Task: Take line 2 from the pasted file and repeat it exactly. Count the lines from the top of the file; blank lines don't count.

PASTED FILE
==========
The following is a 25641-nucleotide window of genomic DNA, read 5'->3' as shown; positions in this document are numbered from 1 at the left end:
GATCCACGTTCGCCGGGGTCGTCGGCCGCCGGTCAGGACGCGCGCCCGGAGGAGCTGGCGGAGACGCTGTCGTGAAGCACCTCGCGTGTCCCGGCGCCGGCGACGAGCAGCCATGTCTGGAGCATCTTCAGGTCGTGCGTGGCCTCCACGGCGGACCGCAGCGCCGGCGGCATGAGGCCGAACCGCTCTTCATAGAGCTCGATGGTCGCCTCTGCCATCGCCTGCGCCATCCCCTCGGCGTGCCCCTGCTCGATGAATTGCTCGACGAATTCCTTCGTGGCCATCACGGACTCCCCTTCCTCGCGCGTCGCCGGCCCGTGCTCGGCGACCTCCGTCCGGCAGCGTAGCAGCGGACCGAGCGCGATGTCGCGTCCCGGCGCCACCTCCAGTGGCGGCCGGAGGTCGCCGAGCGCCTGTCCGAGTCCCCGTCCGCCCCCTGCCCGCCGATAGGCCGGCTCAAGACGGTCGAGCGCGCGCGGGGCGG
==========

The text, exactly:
GATCCACGTTCGCCGGGGTCGTCGGCCGCCGGTCAGGACGCGCGCCCGGAGGAGCTGGCGGAGACGCTGTCGTGAAGCACCTCGCGTGTCCCGGCGCCGGCGACGAGCAGCCATGTCTGGAGCATCTTCAGGTCGTGCGTGGCCTCCACGGCGGACCGCAGCGCCGGCGGCATGAGGCCGAACCGCTCTTCATAGAGCTCGATGGTCGCCTCTGCCATCGCCTGCGCCATCCCCTCGGCGTGCCCCTGCTCGATGAATTGCTCGACGAATTCCTTCGTGGCCATCACGGACTCCCCTTCCTCGCGCGTCGCCGGCCCGTGCTCGGCGACCTCCGTCCGGCAGCGTAGCAGCGGACCGAGCGCGATGTCGCGTCCCGGCGCCACCTCCAGTGGCGGCCGGAGGTCGCCGAGCGCCTGTCCGAGTCCCCGTCCGCCCCCTGCCCGCCGATAGGCCGGCTCAAGACGGTCGAGCGCGCGCGGGGCGG